“Remember that you are dust
and to dust you shall return.”
Dear Friends in Christ,
Today the church keeps the fast of Ash Wednesday. It is the beginning the holy season of Lent, and our great preparation by penitence and fasting, for the celebration of the Resurrection at Easter. In the seasons of our liturgical year we walk through the life of Jesus. The weeks to come our readings are focused on Christ’s baptism, his tempting in the wilderness, and his progress to Jerusalem and the cross.
Lent can sometimes feel like a solo climb to the top of a great mountain; a heroic battle, all by ourselves, fighting the winds of temptation. However, this is not a very accurate picture of how we actually practice Lent. My experience tells me that keeping a Holy Lent is both personal AND communal.
I would argue that a better image is that of a group of people doing Tai Chi together, deliberately and slowly. Each one working on their own practice, knowing which part is hard for them, yet maintaining a common pattern together. The church from ancient times has known that prayer and fasting, study, charity and service are all practices that God can use to draw us into a living relationship with God’s own self.
Today, before the Imposition of Ashes, we make an important beginning together with the confession of our sins. We bring our brokenness, our willfulness, and our entitlement; we bring our human sinfulness and confess it all before Jesus. We lay down the tangled burden of pretending that we have it all together, pretending that we have no troubles, that we are blameless. Instead, we come to the blessed relief of laying it all at the foot of the cross. And we can do that with confidence because we know we have a merciful God. God is quick to hear, with a loving kindness sent the Son to dwell with us and save us.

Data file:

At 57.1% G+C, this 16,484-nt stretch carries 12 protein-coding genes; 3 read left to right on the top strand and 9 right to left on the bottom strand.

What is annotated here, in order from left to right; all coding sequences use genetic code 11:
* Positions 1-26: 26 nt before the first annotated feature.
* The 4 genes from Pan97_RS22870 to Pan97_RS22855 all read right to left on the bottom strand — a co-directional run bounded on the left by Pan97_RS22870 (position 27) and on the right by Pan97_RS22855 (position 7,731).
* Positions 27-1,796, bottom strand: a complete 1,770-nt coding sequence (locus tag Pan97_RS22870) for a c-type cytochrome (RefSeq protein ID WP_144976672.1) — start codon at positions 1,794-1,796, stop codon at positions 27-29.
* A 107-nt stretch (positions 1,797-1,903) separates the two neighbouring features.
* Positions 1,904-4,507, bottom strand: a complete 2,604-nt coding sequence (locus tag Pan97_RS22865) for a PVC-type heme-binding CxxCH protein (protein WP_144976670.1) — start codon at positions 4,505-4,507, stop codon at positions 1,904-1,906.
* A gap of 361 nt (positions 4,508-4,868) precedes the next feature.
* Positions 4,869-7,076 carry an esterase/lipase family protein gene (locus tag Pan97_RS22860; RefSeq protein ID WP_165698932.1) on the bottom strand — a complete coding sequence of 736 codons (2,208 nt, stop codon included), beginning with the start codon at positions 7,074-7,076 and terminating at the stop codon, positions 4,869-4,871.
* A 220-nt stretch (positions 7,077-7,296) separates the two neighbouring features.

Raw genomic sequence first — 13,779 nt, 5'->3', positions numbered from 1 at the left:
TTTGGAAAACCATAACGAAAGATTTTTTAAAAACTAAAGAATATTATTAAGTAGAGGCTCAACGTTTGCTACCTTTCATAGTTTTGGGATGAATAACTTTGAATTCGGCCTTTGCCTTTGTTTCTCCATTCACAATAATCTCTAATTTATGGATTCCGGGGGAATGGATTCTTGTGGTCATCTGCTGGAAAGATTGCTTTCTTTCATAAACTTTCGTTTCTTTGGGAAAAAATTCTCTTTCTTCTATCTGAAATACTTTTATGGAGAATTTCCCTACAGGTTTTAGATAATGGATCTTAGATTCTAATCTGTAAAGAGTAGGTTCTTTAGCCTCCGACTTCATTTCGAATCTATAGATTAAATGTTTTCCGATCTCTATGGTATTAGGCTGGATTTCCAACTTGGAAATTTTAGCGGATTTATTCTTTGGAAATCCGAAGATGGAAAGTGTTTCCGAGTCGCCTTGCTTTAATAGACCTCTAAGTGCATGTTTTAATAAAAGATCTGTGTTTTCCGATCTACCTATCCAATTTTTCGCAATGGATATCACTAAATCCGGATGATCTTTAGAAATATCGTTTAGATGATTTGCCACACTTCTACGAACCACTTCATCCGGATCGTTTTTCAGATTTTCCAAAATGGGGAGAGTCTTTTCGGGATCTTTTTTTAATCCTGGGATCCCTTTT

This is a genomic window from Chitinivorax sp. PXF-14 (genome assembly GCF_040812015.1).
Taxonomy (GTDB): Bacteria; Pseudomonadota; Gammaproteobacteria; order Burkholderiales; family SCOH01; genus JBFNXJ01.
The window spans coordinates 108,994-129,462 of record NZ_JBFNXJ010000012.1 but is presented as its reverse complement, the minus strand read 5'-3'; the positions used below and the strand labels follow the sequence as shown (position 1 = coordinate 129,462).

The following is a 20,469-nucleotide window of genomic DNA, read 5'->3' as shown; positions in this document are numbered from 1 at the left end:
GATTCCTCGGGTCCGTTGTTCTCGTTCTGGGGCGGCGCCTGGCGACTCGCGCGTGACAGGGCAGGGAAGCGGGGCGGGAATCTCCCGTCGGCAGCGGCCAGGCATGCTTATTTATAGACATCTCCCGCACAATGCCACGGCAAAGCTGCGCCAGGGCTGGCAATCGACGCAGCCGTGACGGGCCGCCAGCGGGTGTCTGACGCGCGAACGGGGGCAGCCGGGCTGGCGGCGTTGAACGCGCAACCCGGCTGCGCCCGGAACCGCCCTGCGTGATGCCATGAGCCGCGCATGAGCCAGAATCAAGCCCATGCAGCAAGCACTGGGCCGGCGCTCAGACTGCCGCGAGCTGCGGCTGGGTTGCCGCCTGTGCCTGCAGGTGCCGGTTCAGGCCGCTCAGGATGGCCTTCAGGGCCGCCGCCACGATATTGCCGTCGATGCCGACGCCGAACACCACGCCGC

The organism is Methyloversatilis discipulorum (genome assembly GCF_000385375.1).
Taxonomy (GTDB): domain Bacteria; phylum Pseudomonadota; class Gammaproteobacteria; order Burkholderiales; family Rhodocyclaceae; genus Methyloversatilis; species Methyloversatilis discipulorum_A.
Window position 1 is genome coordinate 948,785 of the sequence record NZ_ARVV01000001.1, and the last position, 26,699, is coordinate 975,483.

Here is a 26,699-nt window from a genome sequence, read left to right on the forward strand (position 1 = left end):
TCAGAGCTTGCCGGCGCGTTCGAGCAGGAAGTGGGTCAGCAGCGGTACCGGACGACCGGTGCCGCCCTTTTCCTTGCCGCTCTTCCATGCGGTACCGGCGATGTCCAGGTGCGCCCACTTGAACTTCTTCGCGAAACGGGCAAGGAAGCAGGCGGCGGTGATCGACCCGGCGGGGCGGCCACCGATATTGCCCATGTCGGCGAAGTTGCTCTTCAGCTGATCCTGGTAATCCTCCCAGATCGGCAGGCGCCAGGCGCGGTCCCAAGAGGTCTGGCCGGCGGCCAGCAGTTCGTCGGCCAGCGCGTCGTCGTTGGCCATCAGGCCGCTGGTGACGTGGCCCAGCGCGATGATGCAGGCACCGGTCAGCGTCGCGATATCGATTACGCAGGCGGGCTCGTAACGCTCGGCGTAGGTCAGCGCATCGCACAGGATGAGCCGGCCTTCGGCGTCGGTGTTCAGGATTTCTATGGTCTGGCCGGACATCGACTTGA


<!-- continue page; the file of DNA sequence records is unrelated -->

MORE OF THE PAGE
This is our second Lent in the pandemic, and despite the start of vaccinations, isolation is rampant. I believe that the practice of prayer, especially shared prayer, may be the most important common discipline we are can take on right now. Weary, having become communally ill with our racism and polarizations (or sin-sick, to use an old-fashioned term,) we need powerful gospel medicine. Prayer, time spent seeking out and resting in the mind of God, can root that saving grace in us.
There are numerous apps to aid in prayer for our phones or tablets, and there are more traditional “applications,” such as the Bible and the Book of Common Prayer. There are groups that do contemplative prayer at the same hour each night, and congregations that offer Morning and Evening Prayer online. Prayer can be the generative center from which service, or study, such as a Sacred Ground Circle, flows outward. It is something we can rest in when life has run us dry.
My brothers and sisters, I wish you a Holy Lent. Full of prayer and reconciliation, and the slow movements of faith. Let us walk this ancient path with Jesus who meets us along the way and the Holy Spirit with whom our hearts are strangely warmed, to the Father, who runs out to meet us.
“But while he (the Prodigal Son) was still a long way off, his father
saw him and was filled with compassion for him; he ran to his son,
threw his arms around him and kissed him.” Luke 15:20